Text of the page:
Monthly Archives: July 2011

What I want to do today is to talk about genres and classification, and to do so primarily by evaluating two claims: the first, that Portal 2 is a puzzle game, and the second, that Dragon Age 2 is not an epic. I intend to look at what these two sentences really mean, why they have been said, and what sort of attitudes are revealed in their utterance.

A Rose By Any Other Name

Usually my posts are entire­ly abstract, meant to enter­tain, inform, irri­tate or enlight­en, but thus far I have avoid­ed prac­ti­cal affairs. For the most part, video games are either enjoyed or they are not; an expe­ri­ence is gleaned, or it is not; but role­play­ing games are some­thing else entire­ly, for the play­er, cer­tain­ly, but espe­cial­ly for the man or woman behind the metaphor­i­cal, and often lit­er­al, cur­tains. Today I am step­ping into the role of the advice-giver, for I have dis­cov­ered that per­haps I have some prac­ti­cal, ser­vice­able wis­dom to pass on in this arena. I became aware of this in a con­ver­sa­tion with a friend last […]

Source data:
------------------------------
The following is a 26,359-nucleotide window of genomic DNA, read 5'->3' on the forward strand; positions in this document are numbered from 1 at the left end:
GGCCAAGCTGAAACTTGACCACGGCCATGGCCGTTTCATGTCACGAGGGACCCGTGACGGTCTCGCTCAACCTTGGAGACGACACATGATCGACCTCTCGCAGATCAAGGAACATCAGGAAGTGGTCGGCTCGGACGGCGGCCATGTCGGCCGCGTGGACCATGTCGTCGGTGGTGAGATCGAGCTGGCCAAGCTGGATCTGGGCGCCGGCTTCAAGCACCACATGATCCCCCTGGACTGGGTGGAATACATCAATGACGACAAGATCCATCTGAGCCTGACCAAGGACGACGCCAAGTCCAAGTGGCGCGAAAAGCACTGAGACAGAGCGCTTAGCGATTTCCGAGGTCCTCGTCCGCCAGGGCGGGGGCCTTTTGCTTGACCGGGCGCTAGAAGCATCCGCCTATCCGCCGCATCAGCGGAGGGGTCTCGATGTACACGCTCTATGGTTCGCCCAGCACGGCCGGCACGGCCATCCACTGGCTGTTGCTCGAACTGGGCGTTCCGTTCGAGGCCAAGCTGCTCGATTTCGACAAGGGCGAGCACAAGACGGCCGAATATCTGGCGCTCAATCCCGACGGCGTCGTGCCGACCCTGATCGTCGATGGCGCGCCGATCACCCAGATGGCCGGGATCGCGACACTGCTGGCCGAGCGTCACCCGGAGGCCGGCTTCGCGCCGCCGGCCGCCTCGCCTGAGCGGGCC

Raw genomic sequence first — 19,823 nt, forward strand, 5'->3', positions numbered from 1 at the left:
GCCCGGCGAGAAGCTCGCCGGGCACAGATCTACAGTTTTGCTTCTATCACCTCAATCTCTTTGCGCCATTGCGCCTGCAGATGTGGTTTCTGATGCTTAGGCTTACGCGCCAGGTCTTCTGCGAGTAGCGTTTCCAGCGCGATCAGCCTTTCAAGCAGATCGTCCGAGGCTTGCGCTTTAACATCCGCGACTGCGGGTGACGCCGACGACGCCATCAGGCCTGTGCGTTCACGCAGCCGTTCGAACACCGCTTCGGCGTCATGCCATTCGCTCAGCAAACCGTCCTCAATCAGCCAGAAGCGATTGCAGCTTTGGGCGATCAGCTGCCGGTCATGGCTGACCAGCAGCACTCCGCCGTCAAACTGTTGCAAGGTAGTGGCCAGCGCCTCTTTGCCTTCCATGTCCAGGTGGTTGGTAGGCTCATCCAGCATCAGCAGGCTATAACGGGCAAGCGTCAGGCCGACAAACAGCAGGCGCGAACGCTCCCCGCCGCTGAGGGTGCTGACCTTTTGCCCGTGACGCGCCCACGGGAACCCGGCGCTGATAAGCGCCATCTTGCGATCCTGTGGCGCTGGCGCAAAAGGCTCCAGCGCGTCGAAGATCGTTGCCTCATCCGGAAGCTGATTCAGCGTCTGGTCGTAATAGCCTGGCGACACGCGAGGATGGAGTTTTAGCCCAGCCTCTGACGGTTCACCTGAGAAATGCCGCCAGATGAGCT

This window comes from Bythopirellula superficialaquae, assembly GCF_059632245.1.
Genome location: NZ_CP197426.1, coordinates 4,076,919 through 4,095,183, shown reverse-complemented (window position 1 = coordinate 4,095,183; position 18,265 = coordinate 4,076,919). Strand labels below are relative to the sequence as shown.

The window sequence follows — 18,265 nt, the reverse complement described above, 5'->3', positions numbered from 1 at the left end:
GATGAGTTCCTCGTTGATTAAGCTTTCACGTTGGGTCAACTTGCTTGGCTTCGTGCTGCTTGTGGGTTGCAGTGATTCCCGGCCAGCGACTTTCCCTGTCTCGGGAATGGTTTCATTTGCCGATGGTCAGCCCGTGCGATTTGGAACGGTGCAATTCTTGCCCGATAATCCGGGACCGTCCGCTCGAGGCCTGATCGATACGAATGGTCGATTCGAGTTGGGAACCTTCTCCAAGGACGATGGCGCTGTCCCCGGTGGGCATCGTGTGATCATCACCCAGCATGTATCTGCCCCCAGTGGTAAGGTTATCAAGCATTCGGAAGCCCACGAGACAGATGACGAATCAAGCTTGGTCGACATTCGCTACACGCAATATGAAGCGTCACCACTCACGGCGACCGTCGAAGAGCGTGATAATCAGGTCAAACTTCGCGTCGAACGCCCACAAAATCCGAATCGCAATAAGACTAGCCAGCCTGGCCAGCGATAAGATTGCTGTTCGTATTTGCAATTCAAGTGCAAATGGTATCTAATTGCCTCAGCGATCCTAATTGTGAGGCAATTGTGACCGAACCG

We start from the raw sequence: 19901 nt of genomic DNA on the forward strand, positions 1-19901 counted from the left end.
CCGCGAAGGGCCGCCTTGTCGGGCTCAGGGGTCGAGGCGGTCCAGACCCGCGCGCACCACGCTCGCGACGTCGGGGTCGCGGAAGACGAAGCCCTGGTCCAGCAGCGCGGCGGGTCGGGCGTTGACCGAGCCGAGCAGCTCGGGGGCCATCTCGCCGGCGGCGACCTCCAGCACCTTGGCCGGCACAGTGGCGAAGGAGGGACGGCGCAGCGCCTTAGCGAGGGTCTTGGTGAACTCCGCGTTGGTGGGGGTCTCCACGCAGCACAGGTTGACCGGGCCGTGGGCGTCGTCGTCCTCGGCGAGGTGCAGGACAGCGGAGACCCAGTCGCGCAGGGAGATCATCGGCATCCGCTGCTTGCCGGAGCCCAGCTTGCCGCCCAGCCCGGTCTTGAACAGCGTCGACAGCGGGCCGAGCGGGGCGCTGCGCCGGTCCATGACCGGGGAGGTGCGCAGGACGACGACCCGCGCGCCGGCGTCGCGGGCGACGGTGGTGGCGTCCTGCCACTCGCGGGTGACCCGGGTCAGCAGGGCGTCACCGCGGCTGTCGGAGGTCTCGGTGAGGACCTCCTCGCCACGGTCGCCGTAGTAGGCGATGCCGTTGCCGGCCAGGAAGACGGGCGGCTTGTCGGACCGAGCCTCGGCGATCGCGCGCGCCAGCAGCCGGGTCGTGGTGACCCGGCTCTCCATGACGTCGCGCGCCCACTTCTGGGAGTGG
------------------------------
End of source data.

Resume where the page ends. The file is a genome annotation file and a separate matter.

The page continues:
Wars of Worldcraft

Friend and long­time Ontological Geek reader/commenter Afh has writ­ten us a guest arti­cle on the sub­ject of world-building, post­ed here for your enjoy­ment! One of the great things about the human imag­i­na­tion is that, as well as com­ing up with ideas for use in the real world or con­jur­ing up fic­tion­al ele­ments (such as a child’s imag­i­nary friend), imag­i­na­tion can cre­ate an entire uni­verse or world, straight out of whole cloth. This power is some­thing I have always admired in oth­ers and cher­ished in myself.  Imagination ren­ders us into gods, with uni­vers­es blos­som­ing from empty fir­ma­ment to spread and grow on paper, or film, […]

On the Plurality of Worlds

In my orig­i­nal Additional Pylons, I intro­duced the idea of dis­tance. I haven’t stopped refin­ing my under­stand­ing of the con­cept since then, and so today I’m going to share some of my thoughts regard­ing its ram­i­fi­ca­tions and inves­ti­gate some incred­i­ble artis­tic pos­si­bil­i­ties that gaming’s nat­u­ral­ly low level of dis­tance opens up. To that end, I am going to begin by iden­ti­fy­ing an impor­tant func­tion of art that is often simul­ta­ne­ous­ly a sig­ni­fi­er of qual­i­ty art: the cri­tique of struc­tures and styles of thought, and the offer­ing of a fun­da­men­tal­ly dif­fer­ent per­spec­tive. I am going to stand on the back of Jarrod’s post on art way back when, […]

Going the Distance